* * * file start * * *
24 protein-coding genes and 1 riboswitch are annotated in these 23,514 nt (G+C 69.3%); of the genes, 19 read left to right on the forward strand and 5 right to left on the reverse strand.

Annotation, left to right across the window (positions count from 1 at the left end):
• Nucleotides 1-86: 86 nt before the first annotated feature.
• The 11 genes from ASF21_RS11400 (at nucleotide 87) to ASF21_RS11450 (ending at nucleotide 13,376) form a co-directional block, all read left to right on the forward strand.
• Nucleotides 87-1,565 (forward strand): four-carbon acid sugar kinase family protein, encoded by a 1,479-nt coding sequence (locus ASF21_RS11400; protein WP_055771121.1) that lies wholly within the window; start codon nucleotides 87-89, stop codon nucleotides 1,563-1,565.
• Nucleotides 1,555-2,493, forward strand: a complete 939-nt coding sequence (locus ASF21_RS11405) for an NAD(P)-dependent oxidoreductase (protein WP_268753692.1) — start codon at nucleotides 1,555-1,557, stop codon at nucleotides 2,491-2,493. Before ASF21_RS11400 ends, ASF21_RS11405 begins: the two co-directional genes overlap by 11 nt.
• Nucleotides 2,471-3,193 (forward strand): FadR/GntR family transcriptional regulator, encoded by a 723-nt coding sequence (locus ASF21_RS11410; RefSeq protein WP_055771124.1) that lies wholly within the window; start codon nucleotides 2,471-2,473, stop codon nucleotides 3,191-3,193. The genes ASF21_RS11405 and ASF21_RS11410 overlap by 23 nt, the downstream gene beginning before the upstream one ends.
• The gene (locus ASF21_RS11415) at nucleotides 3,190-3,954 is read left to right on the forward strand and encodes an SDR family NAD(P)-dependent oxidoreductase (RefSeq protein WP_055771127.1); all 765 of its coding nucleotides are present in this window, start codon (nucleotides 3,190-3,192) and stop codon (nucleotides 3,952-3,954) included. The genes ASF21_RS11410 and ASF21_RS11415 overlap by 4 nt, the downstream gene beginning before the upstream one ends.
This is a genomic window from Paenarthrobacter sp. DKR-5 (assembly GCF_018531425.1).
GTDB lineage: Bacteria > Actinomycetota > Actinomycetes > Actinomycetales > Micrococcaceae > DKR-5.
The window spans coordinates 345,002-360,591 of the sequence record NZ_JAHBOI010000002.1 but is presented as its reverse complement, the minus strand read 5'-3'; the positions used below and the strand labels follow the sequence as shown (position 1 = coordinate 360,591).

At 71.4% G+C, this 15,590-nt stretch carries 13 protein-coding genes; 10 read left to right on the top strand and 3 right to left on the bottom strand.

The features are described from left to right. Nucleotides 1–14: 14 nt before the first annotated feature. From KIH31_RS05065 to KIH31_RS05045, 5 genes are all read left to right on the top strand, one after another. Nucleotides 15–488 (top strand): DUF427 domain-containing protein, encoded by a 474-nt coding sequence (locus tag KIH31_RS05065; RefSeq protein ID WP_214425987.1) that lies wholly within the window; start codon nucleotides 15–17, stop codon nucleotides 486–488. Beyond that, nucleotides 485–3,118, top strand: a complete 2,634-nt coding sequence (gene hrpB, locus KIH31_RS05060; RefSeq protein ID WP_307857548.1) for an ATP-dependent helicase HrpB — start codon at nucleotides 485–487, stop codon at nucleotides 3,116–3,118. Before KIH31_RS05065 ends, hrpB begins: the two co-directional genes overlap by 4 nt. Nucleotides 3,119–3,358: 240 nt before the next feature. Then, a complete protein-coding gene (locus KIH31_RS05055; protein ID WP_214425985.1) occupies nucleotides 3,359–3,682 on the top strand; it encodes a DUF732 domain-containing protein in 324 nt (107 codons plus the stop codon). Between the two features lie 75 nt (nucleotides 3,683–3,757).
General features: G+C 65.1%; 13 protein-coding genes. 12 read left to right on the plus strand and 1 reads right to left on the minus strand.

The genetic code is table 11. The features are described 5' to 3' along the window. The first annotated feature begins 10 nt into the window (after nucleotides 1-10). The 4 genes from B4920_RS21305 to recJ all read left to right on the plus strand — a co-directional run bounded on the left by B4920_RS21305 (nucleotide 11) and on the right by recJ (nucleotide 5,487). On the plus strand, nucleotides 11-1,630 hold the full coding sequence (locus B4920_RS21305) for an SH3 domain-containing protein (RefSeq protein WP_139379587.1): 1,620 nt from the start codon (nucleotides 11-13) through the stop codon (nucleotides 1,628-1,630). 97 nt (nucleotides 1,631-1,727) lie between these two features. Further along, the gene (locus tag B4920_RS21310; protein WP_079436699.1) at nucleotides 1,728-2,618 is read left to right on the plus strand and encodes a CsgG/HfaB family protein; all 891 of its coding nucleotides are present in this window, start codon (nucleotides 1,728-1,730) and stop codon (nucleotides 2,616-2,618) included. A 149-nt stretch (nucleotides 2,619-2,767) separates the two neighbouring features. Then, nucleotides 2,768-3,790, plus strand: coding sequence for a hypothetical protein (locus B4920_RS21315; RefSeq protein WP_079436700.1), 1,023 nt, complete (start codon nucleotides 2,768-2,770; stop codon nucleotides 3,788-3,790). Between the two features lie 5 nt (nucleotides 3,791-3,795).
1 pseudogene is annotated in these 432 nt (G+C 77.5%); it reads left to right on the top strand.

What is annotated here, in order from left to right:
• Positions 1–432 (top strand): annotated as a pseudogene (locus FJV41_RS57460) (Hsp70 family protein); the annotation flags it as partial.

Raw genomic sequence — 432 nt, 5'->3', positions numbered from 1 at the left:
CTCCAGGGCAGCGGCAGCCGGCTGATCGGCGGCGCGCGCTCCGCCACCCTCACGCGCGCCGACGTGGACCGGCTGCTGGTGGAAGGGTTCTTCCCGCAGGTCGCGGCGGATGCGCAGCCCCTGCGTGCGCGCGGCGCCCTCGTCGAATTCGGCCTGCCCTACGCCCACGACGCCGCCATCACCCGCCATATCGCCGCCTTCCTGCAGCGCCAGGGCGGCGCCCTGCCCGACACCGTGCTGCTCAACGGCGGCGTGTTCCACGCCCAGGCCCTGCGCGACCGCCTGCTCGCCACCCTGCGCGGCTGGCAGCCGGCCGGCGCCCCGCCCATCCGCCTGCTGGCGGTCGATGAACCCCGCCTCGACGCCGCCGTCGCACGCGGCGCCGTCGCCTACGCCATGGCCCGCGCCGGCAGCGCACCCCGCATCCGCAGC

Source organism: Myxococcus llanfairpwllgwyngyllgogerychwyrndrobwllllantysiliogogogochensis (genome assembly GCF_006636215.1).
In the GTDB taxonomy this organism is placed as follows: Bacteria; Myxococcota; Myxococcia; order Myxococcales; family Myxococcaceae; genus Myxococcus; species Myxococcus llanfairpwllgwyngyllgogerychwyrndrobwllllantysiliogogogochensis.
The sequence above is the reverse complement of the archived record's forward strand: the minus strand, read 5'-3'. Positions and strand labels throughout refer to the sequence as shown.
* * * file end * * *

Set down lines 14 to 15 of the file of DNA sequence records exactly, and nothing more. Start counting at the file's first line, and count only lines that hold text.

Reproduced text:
General features: G+C 65.1%; 13 protein-coding genes. 12 read left to right on the plus strand and 1 reads right to left on the minus strand.

The genetic code is table 11. The features are described 5' to 3' along the window. The first annotated feature begins 10 nt into the window (after nucleotides 1-10). The 4 genes from B4920_RS21305 to recJ all read left to right on the plus strand — a co-directional run bounded on the left by B4920_RS21305 (nucleotide 11) and on the right by recJ (nucleotide 5,487). On the plus strand, nucleotides 11-1,630 hold the full coding sequence (locus B4920_RS21305) for an SH3 domain-containing protein (RefSeq protein WP_139379587.1): 1,620 nt from the start codon (nucleotides 11-13) through the stop codon (nucleotides 1,628-1,630). 97 nt (nucleotides 1,631-1,727) lie between these two features. Further along, the gene (locus tag B4920_RS21310; protein WP_079436699.1) at nucleotides 1,728-2,618 is read left to right on the plus strand and encodes a CsgG/HfaB family protein; all 891 of its coding nucleotides are present in this window, start codon (nucleotides 1,728-1,730) and stop codon (nucleotides 2,616-2,618) included. A 149-nt stretch (nucleotides 2,619-2,767) separates the two neighbouring features. Then, nucleotides 2,768-3,790, plus strand: coding sequence for a hypothetical protein (locus B4920_RS21315; RefSeq protein WP_079436700.1), 1,023 nt, complete (start codon nucleotides 2,768-2,770; stop codon nucleotides 3,788-3,790). Between the two features lie 5 nt (nucleotides 3,791-3,795).